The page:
AngloGold signs Global Labour Agreement [ICEM] -- With Comment

Hunter Gray hunterbadbear at
Sun Sep 15 05:26:47 MDT 2002

Note by Hunterbear:

Quick thoughts on an Idaho morning with coyotes howling and cold wind

I have to say that, if I'm deeply suspicious, highly cynical, and directly
opposed to capitalism generally, it's all -- personally for me, anyway --
magnified "a thousandfold" when it comes to mining companies.  That applies
to coal and "chemical" operations [of which I know very little personally]
and to uranium outfits [of which I know a good deal more] and to metal
mining corporations [of which I know considerable.]

I don't profess to be an expert on Africa in any sense or even on most of
the world beyond North America.  But the utterly nefarious nature and
character of the mining corporations obviously transcends any specific
geographical setting.

As does the inherent and increasingly functional solidarity of workers.

And what I do know is that, from the standpoint of  exploitation of people
and earth and resources, the metal mining bosses [and the mining honchos
generally], their corporate machinery, and their political allies make up a
complex of predatory and ruthless exploitation of  People and Earth that
epitomizes every poisonous component in the distilled essence of the avarice
of capitalism -- and all of its related wicked works and ways.

That applies to Phelps Dodge Copper  and to Falconbridge Nickel and to
AngloGold -- and to any small hard-rock mining operation in, say, the
Southwestern mountains of the 'States that employs only a couple of hundred

And to all the others.

I've never known a mining outfit to make any concession of any kind unless
it was doing so under the pressures of worker solidarity and/or for its own
self-serving reasons.  And if this applies to capitalism generally -- as it
definitely does -- it certainly epitomizes the mining bosses to their very

It's obvious that, in addition to feeling the powerful effects of the
solidarity of workers and their allies and global exposure, AngloGold  with
this agreement is clearly taking a view that spots nationalization as a very
likely piece of the scenery -- eventuality -- in its future.  And it's
trying to head that off, or at least buy substantial time.

So this agreement can be viewed as an important short-term victory for the
workers and their environs -- but I'd be much surprised if many at all see
it as any shiny and ultimate Mountain Top. [And I'd also be surprised if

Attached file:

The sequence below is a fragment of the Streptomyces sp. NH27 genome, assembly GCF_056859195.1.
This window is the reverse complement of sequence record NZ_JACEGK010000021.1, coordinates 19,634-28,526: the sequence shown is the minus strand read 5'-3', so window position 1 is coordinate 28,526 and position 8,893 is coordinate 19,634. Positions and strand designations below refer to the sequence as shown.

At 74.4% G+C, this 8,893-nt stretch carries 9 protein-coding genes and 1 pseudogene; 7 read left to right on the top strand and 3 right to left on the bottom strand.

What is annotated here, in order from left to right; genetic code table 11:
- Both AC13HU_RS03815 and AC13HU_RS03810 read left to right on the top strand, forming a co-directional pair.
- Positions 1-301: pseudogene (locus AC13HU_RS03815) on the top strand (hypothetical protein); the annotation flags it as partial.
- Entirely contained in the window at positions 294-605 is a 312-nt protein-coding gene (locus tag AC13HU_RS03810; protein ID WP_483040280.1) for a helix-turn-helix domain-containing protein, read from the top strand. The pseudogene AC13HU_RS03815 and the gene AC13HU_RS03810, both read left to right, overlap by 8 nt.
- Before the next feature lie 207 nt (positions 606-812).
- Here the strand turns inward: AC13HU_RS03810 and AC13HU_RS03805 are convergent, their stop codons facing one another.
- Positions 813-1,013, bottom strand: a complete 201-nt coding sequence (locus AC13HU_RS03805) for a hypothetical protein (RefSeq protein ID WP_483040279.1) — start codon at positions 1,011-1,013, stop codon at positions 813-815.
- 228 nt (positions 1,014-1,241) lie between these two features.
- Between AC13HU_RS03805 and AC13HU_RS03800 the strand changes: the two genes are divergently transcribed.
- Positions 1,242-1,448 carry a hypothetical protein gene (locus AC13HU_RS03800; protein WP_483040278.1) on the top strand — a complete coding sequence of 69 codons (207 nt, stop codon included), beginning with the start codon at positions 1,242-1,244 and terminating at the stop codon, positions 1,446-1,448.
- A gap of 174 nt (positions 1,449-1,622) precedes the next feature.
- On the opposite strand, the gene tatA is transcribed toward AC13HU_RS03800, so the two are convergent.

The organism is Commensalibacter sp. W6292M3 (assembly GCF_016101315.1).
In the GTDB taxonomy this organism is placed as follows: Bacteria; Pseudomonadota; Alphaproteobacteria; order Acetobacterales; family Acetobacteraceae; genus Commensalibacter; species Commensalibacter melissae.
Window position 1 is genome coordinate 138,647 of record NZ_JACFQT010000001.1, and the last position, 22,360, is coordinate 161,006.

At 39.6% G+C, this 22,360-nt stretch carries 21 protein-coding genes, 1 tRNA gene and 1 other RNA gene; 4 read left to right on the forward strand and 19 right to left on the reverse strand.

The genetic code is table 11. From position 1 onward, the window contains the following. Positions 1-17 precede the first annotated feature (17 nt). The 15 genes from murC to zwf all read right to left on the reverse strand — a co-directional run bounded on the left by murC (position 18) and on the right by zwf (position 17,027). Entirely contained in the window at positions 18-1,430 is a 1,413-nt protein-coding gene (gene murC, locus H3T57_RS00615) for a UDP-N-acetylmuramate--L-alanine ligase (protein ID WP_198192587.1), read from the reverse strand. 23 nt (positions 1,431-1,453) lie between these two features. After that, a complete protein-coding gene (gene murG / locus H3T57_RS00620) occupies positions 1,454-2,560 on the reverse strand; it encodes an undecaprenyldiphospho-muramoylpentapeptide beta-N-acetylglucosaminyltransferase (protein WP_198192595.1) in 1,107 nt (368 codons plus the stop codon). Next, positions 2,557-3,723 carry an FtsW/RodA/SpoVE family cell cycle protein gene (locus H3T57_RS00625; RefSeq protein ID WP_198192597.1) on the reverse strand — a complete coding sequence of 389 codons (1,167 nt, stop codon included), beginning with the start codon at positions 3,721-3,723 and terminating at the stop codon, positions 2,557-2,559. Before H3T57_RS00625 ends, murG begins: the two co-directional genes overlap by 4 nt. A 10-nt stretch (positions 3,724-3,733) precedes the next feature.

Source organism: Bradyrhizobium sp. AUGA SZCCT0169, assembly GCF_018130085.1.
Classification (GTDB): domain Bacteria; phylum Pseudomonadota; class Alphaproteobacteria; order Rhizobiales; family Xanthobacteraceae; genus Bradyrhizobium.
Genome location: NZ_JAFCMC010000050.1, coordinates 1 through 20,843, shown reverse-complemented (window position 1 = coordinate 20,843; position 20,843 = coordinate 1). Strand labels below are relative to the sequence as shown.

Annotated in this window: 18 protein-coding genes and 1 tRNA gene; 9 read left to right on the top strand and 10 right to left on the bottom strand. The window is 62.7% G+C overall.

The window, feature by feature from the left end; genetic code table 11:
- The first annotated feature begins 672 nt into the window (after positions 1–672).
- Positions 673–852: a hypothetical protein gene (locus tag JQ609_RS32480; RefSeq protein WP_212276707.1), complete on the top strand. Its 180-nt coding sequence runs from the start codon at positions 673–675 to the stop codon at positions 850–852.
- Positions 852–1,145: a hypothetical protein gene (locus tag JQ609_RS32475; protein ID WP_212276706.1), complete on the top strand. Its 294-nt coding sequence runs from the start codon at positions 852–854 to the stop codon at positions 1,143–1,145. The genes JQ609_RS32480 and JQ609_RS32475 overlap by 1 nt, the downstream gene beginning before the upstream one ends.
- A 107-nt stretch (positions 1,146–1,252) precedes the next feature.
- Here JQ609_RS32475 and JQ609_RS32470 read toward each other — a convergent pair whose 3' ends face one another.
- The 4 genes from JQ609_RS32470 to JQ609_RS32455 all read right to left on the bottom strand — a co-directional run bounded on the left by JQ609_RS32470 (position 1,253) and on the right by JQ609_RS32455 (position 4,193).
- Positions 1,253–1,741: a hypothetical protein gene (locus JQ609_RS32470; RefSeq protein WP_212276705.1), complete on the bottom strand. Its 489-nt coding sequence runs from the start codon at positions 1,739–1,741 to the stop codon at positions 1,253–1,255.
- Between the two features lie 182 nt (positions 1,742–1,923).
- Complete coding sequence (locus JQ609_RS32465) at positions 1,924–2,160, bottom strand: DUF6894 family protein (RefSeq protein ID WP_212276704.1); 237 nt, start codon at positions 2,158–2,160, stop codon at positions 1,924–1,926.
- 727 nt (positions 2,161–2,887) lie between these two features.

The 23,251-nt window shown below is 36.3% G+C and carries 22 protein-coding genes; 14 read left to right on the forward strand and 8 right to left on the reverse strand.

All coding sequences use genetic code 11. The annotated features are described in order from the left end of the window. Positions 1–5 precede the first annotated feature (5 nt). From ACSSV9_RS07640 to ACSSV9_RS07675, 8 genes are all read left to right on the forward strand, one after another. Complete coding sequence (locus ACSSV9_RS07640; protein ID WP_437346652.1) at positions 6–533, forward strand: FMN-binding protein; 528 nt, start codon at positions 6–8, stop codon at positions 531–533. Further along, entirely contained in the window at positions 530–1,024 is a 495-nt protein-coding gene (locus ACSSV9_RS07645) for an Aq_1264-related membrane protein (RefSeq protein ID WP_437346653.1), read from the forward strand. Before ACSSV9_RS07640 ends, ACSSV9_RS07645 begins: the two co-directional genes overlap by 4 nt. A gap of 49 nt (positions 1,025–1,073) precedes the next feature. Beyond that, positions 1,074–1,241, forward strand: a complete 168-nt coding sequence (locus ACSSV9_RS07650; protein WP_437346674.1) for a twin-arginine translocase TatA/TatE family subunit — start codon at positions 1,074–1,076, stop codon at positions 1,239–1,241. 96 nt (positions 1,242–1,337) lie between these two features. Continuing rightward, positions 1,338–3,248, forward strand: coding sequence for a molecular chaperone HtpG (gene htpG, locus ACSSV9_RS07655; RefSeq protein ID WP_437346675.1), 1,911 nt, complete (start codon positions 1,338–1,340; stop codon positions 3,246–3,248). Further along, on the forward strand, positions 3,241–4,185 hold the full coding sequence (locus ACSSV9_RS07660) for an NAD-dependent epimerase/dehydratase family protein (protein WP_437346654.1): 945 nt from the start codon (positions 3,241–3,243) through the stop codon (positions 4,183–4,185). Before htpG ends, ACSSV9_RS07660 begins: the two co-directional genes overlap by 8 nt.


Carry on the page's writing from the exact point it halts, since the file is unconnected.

anyone reading this disagreed with me.]

And the River of Socialization and its emergent  nationalization/worker
democracy continues to flow and take shape -- and it always will.

 I certainly remain convinced that the Red Dawn will come over the Rockies.
[And, as I consistently have since the '50s, I'm still showing "Salt of the

Fraternally / In Solidarity -

Hunter [Hunterbear]


AngloGold signs Global Labour Agreement

Historic first for mining and Africa

13 September 2002 ]

No. 36/2002

In a historic first for the global mining industry, the world's leading gold
producer, Anglogold and the 20-million strong international trade union
federation, ICEM signed an agreement on the promotion and implementation of
good human and industrial relations. The agreement, applicable to all
Anglogold mines worldwide organised by ICEM affiliates, was signed at the
company's Johannesburg headquarters today.

The key theme underlining the agreement is the "development and
sustainability of the gold mining industry worldwide" and in upholding and
implementing "good human resources and industrial relations practices". The
promotion and respect for human and trade union rights, health and safety,
environmental protection and the promotion of good relationships with local
mine communities are pivotal to the agreement.

The agreement will be signed by Anglogold CEO, Bobby Godsell, Fred Higgs,
General Secretary of the ICEM) and Senzeni Zokwana, President of the ICEM's
South African-based affiliate, the National Union of Mineworkers (NUM),
which facilitated the negotiations leading to agreement.

Human and trade union rights, safety and training provisions of the new
global agreement are specifically linked to the international standards set
by the Conventions of the UN's International Labour Organisation (ILO,
commonly referred to as the ILO core labour standards. The linkage to ILO
standards is an important yardstick. It also ensures that the agreement is
fully compatible with the UN's Global Compact initiative and will help to
give further substance to the agreement.

"This is a major breakthrough for Africa and a giant step forward for the
global mining industry. It acknowledges the importance of social dimensions
of sustainable development, hot on the heels of the UN World Summit held
only a few days ago in Johannesburg", said ICEM General Secretary Fred

Anglogold has mining operations in Australia, Argentina, Brazil, Mali,
Namibia, Tanzania, USA, Zimbabwe and off course South Africa. "It ensures
that ICEM-affiliated unions are fully recognised in the company's operations
worldwide, and gives them a proper say implementing industrial relations
best practice.

"I congratulate both our South African affiliate, the NUM and Anglogold
management for their far-sightedness and providing leadership by example for
the rest of the industry," Higgs added. "We already have global agreements
with the energy multinationals Statoil, Endesa, paper giant Norske Skog and
the materials multinational Freudenberg. Others are currently under
discussion. Globally mining is dominated by a few powerful multinationals.
In their own interests, as well as those of their workers, we urge them to
follow the example set by the South Africans."

Link to the Agreement:

Hunter Gray  [Hunterbear] (strawberry socialism)
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